Calgary — It was a strong afternoon at the 7th semifinal concert. Angie Zhang started with the same Beethoven Violin Sonata No. 7 that we’d heard last night, but this time there was no competition with violinist Martin Beaver — you’d think they were playing together for years. Attentively crafted throughout, the Adagio was particularly fine, like fingertips on your back, and when they took their bows there was not just eye contact but a hug.
The gem in her program was Scriabin’s Fantasie in B minor Op. 28, a fiendishly difficult thing that tries to eat itself — the left hand like a monster digging under the floor. She deftly avoided its traps and collisions, but it was not effortless. It was unkind to Mozart to have his Sonata No. 2 follow while our ears were still stunned, but her performance of Rachmaninov’s Liebesfreud blasted through with conviction. This work unravels Kreisler’s theme, throws all the threads in the air and snarls at the pianist: catch! It is mostly something to survive.
Rachel Breen’s selections for her final concert of the semis showed the same unconventional braininess as her first. I overheard a conversation about how the program was confusing, but I admired it. All 16 parts. With Martin Beaver, Beethoven’s Violin Sonata No. 2 was endless spacious textural contrasts between the two instruments, and a heartbreakingly lovely second movement. Her solo program was played straight through; a weird menu, no doubt, but I wish more competitors had the guts to try this kind of thing. Like starting with two of the “games” György Kurtág has been writing since the 1970s. These vary wildly, like extracts of musical expression boiled for different amounts of time, but in her hands they transcended intellectual curiosity.
Two Chopin Impromptus were like a greyhound released after a long day in a box, and they sandwiched an icy piece by Luciano Berio — who programs like this? Amazing! Then a rocket barrage: Medtner, Rachmaninov — No. 4 from Études tableaux Op. 39, creepy crawling — before another, yes another, living composer: Leonid Desyatnikov and the Prelude No. 4 in E minor from his Songs of Bukovina, originally a ballet commission.
He calls his music “minimalism with a human face” but the Bukovina songs are straight up folksy — with an edge, I pictured a knife flashing in a delicate hand. Then music started flying past in a less meaningful way: Mendelssohn’s “Frühlingslied”, a rushed BWV 850, Debussy’s Minstrels Prélude, and finally the same Rachmaninov/Kreisler that Zhang played, but faster and with more humour. Breen didn’t even come out for a second bow, but I enjoyed myself immensely. Musicians like her are the future.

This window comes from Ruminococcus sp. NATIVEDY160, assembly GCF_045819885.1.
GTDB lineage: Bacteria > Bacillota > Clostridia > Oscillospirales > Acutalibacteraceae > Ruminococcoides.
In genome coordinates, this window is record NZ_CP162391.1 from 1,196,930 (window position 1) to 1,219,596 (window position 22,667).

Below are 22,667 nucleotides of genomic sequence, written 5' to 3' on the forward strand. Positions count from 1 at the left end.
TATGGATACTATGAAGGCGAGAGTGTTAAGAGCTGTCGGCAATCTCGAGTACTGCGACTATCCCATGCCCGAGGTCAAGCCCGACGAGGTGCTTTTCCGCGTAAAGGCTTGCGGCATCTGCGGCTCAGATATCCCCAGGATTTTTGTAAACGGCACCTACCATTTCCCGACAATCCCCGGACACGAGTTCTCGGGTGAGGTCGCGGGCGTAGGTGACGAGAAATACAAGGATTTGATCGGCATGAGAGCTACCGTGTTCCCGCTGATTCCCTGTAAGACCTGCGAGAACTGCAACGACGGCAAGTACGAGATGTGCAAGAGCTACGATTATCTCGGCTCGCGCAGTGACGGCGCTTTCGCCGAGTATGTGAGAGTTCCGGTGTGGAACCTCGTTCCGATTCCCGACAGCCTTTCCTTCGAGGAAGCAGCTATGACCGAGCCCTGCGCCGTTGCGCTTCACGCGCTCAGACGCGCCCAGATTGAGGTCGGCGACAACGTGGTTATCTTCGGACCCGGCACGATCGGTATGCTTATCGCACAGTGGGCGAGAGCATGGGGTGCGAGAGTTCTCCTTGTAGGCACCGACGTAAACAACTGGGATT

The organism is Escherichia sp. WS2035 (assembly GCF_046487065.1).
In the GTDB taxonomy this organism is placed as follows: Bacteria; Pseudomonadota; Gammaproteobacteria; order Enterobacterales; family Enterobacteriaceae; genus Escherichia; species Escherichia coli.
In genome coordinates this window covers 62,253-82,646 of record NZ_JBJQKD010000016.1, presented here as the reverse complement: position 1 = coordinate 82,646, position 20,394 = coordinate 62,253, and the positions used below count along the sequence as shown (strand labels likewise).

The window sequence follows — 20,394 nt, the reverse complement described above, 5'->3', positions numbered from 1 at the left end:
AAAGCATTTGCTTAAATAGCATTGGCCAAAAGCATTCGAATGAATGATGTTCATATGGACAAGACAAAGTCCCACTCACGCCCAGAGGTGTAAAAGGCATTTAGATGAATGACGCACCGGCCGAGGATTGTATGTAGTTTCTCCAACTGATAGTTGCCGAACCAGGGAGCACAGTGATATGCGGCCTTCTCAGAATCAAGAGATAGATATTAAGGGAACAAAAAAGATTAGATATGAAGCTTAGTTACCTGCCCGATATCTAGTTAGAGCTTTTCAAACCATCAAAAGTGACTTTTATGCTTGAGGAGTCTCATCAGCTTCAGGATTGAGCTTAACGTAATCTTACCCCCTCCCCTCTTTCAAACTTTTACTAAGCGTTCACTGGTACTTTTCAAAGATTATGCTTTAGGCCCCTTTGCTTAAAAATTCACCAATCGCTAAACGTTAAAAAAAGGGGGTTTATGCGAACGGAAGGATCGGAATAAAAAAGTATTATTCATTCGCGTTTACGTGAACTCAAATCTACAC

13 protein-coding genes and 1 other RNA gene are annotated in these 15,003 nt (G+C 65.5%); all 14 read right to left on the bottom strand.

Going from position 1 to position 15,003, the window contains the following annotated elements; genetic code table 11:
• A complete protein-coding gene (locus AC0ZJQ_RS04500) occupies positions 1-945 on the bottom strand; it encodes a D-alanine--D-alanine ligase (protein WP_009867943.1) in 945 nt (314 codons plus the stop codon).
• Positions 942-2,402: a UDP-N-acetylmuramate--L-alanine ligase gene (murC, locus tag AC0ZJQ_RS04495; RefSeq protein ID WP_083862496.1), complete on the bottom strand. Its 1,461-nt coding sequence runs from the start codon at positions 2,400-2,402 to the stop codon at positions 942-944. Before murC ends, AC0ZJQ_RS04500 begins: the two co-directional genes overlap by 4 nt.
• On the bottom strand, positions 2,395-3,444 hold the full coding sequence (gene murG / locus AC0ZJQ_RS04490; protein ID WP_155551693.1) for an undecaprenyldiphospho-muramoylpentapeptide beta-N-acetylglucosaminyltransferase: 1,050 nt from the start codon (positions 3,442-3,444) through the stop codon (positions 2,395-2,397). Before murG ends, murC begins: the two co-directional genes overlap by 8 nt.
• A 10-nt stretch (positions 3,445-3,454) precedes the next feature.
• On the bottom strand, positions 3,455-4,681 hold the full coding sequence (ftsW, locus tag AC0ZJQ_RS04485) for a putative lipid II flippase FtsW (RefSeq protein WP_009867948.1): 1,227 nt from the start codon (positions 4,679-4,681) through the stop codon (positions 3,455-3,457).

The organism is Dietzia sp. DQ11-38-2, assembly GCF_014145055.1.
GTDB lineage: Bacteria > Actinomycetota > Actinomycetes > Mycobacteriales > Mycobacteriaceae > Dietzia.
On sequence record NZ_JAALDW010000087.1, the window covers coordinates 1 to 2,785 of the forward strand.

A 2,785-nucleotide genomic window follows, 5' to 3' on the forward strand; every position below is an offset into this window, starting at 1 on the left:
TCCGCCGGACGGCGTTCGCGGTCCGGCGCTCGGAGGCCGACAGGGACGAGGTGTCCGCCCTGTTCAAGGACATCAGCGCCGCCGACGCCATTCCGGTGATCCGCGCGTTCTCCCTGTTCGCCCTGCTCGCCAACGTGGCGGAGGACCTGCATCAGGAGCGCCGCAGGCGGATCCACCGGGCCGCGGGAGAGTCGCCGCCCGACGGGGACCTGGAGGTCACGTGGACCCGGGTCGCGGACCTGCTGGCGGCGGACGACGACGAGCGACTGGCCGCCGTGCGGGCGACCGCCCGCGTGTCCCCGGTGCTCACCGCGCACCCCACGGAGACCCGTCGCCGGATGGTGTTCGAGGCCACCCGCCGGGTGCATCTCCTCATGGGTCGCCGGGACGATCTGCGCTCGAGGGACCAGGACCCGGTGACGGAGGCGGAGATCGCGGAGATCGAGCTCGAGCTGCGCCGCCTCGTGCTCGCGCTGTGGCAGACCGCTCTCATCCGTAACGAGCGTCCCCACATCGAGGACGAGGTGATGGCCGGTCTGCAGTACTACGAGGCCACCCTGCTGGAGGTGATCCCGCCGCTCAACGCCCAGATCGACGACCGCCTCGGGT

Sae Yoon Chon’s evening performance was less convincing: an energetic Beethoven’s Violin Sonata No.1 with an exquisite 4th variation in the second movement, but stepping on Martin Beaver’s toes elsewhere. He finished his semifinals with a heroic but uneven performance of Liszt’s Piano Sonata in B minor, displaying great sensitivity in parts — bringing out an irony in the Allegro energetico that was new to me — but not quite mastering the whole.
The self-assured Philipp Scheucher concluded Sunday night. I wonder if Martin Beaver has a clause in his contract limiting how many competitors can pick the Kreutzer sonata? Or perhaps decency intervened. Whatever, we’ll only hear it once more, tomorrow afternoon. And, that’s fine both for Beaver’s health and for our ears, because it doesn’t get much better than this; a thrilling performance, huge dynamic range and ninja precision, and with a minimal amount of spotlight theft.
Forcing pianists to ride in the backseat is a test of character, and Scheucher — who does not exactly lack confidence — passes. The rest of his program was clever, though not as brave as Breen’s; he is the only semifinalist to pick the third of Kreisler’s Alt-Wiener Tanzweisen. None are particularly difficult (or very good) but the variety is greatly appreciated. More interesting was the short and deceptively simple piece that followed. Liszt’s Nuages gris S. 199 is all anticipation, you think any moment it will explode in Lisztian thunderclaps, but it never does. Scheucher made his own thunder by pairing it with three movements from Petrushka by Stravinsky, a confetti storm with percussive blasts of folksong quotations and virtuosic glee that he shrugged off like it was nothing. Still one of the strongest competitors.
Livestream the 10th Honens International Piano Competition [HERE].
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